In January 1948 Dutton brought out the third novel of a promising young writer named Gore Vidal. The publishing house was nervous. Vidal had already reached a national audience with his first book, Williwaw, based on his experience in World War II, and the year before had been photographed for Life magazine in a feature on young writers. At the mere age of 21, he had made a name for himself, and Dutton wanted to preserve it. The cause of their queasy stomachs lay in the fact that the book they were releasing, The City and the Pillar, was at the time arguably the most explicit and uncompromising novel about homosexuality ever to be published in the English-speaking world. E.M. Forster’s Maurice, written some fifty years earlier, wouldn’t see the light of day until the 1970s, after its author’s death. In France, Proust and Gide had certainly broached the subject but even there the leap into the floridly detailed world of Jean Genet wouldn’t come until Our Lady of the Flowers was more broadly issued by Gallimard in 1951. And it wasn’t just that The City and the Pillar was sexually explicit (though unlike Genet, tame by today’s standards). It also failed to subscribe to the pejorative wisdom that homosexuals were desperate and perverse people who dressed hair by day and lurked in alleyways by night. This book was about the love of a shy, handsome, all-American high school athlete for his equally athletic, all-American classmate. Would the sky fall?
As it happened, reaction took a form that has come to characterize much of Vidal’s career, not just as a novelist but as a playwright, essayist and polemicist: media controversy tinged with moral outrage and good sales. The New York Times refused to review the novel because of its content, but it ended up on the bestseller list anyway, joined that year by Orwell’s 1984, Mailer’s The Naked and the Dead and Capote’s Other Voices, Other Rooms. In the half-century or more since The City and the Pillar was published, Vidal, raised by his senator grandfather to be a senator himself and perhaps one day the President, has become instead a kind of permanent dissident-in-exile, relentlessly criticizing American political culture and mores, often in the pages of this magazine.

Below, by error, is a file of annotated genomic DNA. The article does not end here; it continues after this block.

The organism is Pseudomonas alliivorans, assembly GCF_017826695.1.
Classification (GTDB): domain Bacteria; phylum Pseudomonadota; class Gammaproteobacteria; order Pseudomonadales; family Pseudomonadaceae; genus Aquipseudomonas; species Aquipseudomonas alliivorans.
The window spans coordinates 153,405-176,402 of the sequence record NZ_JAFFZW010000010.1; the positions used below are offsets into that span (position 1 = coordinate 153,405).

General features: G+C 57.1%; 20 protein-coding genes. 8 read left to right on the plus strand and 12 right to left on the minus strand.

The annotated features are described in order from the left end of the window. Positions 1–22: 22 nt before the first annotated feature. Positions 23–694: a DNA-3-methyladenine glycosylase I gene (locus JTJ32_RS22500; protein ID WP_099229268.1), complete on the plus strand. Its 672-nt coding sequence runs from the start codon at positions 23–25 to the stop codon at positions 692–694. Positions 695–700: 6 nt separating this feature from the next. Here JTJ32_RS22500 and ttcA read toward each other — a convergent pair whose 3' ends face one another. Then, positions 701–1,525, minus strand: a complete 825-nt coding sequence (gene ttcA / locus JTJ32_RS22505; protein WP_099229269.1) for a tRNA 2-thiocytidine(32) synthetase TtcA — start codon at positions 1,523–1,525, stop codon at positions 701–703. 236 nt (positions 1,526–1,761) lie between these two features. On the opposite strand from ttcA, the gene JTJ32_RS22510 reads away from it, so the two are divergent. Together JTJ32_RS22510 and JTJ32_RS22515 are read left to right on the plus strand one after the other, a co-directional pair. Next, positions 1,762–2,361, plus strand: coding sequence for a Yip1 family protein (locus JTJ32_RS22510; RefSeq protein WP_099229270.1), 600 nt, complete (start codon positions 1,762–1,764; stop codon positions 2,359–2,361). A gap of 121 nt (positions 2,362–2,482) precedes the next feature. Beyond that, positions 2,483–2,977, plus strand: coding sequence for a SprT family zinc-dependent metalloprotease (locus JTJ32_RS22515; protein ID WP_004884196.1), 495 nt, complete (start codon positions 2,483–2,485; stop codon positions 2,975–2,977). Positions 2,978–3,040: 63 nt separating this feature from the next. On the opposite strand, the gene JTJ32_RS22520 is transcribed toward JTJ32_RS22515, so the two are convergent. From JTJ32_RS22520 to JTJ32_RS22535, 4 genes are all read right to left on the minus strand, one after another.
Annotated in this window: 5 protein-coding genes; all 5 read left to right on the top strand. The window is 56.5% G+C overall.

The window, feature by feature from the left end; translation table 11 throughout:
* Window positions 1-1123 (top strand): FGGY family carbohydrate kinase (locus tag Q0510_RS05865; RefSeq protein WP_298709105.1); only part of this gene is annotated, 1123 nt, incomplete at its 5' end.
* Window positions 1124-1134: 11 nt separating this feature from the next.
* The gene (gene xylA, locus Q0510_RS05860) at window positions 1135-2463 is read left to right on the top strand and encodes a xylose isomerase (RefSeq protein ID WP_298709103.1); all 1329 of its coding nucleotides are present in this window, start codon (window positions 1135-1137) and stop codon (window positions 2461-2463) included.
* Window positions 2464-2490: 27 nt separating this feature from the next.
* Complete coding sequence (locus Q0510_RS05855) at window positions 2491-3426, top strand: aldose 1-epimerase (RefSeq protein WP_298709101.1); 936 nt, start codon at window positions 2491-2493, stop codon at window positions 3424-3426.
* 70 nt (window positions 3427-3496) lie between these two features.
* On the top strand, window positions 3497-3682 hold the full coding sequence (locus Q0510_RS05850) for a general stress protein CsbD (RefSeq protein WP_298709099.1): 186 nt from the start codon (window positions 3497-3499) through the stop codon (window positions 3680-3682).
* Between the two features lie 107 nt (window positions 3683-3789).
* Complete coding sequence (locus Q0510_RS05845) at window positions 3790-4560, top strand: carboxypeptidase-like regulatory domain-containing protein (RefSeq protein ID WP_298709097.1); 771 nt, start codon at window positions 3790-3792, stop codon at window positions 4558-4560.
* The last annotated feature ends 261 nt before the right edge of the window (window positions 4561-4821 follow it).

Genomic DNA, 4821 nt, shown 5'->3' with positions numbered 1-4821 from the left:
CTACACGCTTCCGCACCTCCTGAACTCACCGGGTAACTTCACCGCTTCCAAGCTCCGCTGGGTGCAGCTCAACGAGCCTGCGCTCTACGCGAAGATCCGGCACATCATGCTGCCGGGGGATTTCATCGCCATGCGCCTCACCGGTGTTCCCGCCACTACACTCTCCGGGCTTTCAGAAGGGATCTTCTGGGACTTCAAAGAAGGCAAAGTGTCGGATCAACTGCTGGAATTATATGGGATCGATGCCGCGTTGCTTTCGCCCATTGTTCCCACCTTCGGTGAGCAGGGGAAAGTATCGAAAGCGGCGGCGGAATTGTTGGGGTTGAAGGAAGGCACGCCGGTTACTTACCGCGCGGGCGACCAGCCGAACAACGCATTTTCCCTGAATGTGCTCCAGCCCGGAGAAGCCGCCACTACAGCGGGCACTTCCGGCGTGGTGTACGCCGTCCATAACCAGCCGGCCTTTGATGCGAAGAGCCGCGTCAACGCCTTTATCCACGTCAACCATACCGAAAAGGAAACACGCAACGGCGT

The novel, an early nail in the coffin of his political career, has remained more or less continuously in print until recently, and has now once again been reissued. As an account of one young man’s struggle to make sense of his desire for other men, it remains remarkably salient, capturing the anxieties of American masculinity that to this day mark adolescence and young adulthood in this country and that provide the political fuel for the opposition to gay rights. And though flawed in ways as a work of fiction, the book, especially in its final scenes, contains a pathos that signals it is more than a piece of social documentary and is in fact the work of a willful and even brave young novelist.
Our entry into the world of the hero, Jim Willard, comes through a device that could have been taken from a 1940s film noir: A drunk man in the back corner of a Times Square bar stares into a glass of whiskey, a ruined expression playing across his face. When a prostitute approaches, he toys with her somewhat meanly, then scares her off. Trying not to remember, he takes another swallow, as the jukebox plays. The scene fades and rises again on a leafy spring afternoon in Virginia. In the film, a legend would appear at the bottom of the screen: “Six years earlier…” True to form, the novel will end back in this bar just under 200 pages later, the causes of the man’s condition laid bare.
While the films of D.W. Griffith had begun to inform literary narrative by the 1940s, it’s not until this period that a generation of writers who watched movies as teenagers comes of age, and with this we see a deepening of the influence. The framing device of recalled memory is hardly a Hollywood invention, and yet the style in which it’s done here presages a filmic trait that runs throughout the book. Characters, deftly painted from the outside, will be types rather than fully crafted individuals. Over the course of the novel we meet the tough, womanizing sailor, the narcissistic movie star, the tortured writer and, first and most dear to Jim Willard, the plainspoken high school jock.
Even the hero is not prone to introspection, and one aspect of his conflict consists of his being a type himself–the shy, handsome athlete, whose desires draw him into a gay demimonde that is unsure just how to categorize him. Is he trade, i.e., gay for pay? A tourist bound eventually into marriage and a return to the closet? None of those who fall in love with him, male or female, can quite tell. While by the end of the book it is clear that Jim is a lover of men and not women, the problem the novel explores is, in a way, one of classification: If you are a man sexually attracted to other men, must you therefore label and understand yourself as queer or gay?